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Problems connecting two machines.

Posted on 2003-03-29
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Last Modified: 2013-11-09
Hey
I am trying to connect a laptop(XP) and my desktop(2kpro) with a crossover cable and two NIC.I have setup up the workgroup and ip address and they both can see each other but the transfer rate is very slow-30k a sec.
I know the laptop isn't the problem or the cable as I have used them on different setups so it must be my desktop.
I have uninstalled the NIC and reinstall it but it hasn't helped.Also I can't uninstall tcp/ip-keeps giving me an error about Basic tcp/ip services & Unix printer still require tcp.

Is there any settings that would cause such a drop in transfer rates???

Any thoughts??
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Question by:eoinb
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21 Comments
 
LVL 13

Expert Comment

by:magarity
ID: 8231848
OK, right-click My Network Places on XP ('neighborhood network under 2000) and select properties.  Then doubleclick the network connect,  A box will come up telling the connection status and speed.  Please report back here with the speed.  You may need to manuall set the cards to half-duplex for better speed.

Oh, what is the brand and model of the two network cards in question?
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Author Comment

by:eoinb
ID: 8231863
It is D-Link DFE-538TX NIC.

The connection speed is 100Mb per second.
What would you recommend-100Mb half-duplex
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LVL 21

Expert Comment

by:wyliecoyoteuk
ID: 8232003
If you only have 2 machines on a crossover, lock them both to 100Mbit or 10Mbit (half or full duplex) and see which works best.
Most common cause of crossover errors is autonegotiation failures, followed by crosstalk on long cables.

10 Mbit/sec is faster than most PCs end up feeding data to the pipe anyway, so you will probably not notice the difference between 10M half duplex and 100M full duplex on a crossover.
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LVL 13

Expert Comment

by:magarity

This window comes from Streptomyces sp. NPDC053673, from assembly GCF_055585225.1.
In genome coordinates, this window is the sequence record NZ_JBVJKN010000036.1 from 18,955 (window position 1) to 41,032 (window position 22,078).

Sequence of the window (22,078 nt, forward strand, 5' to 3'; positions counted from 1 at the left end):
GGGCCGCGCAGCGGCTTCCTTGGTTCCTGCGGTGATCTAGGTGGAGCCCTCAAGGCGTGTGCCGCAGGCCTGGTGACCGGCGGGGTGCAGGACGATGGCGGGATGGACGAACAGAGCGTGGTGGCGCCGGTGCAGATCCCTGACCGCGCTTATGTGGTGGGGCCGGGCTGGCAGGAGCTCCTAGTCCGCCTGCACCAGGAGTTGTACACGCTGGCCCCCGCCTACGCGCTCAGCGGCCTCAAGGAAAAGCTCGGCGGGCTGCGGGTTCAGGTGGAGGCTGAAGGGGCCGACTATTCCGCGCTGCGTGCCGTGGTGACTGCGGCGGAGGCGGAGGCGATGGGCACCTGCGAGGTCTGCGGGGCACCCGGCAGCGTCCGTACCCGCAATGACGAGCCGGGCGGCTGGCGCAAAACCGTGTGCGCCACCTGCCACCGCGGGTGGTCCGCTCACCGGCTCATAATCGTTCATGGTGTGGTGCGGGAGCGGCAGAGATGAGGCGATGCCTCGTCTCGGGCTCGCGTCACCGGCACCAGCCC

ID: 8232134
"What would you recommend-100Mb half-duplex "

I would recommend trying both 10 and 100 at half duplex to see if either work or which is fastest.  This is a common occurance with crossover cables.
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Author Comment

by:eoinb
ID: 8237876
When I lock it to 10 Full/Half I get about a 1mb per sec.This is an improvement but I know it can do 6-7mb per sec...any more ideas on how to speed it up-too much error checking or something?
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Expert Comment

by:EuricoJR
ID: 8238941
HI,
It could also be the crossover category cable, example CAT5 CABLE  are exelente because the transfere rate is  100mbps, and if you have configured your network card to half or full duplex ,10 or 100, and you have a porr crossover cable it not worth it.
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LVL 2

Expert Comment

by:jlindq
ID: 8239004
Also note that 10Mbps = 1 MB/s, roughly. So you will only get 1 MegaByte per second transfer rates if you're running at 10 MegaBits per second.
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LVL 13

Expert Comment

by:magarity
ID: 8239352
"When I lock it to 10 Full/Half I get about a 1mb per sec"

This is correct.  I take it that 100/half didn't work.  As already noted, 10 megaBITs divided by 8 bits per byte gives 1.2 megaBYTES per second.

This half duplex operation as noted is a symptom of using a direct crossover cable.  If you need more speed you'll have to invest in a switch so you can turn up the speed to 100/full.

Here is a mystery brand for only $15:
http://www.comready.com/ad5por10swit.html
And a nice name brand for only $23:
http://www.comready.com/dlin5pordess.html
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Author Comment

by:eoinb
ID: 8239362
I have transferred before using the two machines and cables and I was getting the 6-7MB per second.I also check the cable on the laptop and another machine and it was also getting 6-7MB so I am sure it isn't the cable.
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Author Comment

by:eoinb
ID: 8239436
I have transferred before using the two machines and cables and I was getting the 6-7MB per second.I also check the cable on the laptop and another machine and it was also getting 6-7MB so I am sure it isn't the cable.
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LVL 13

Expert Comment

by:magarity
ID: 8240257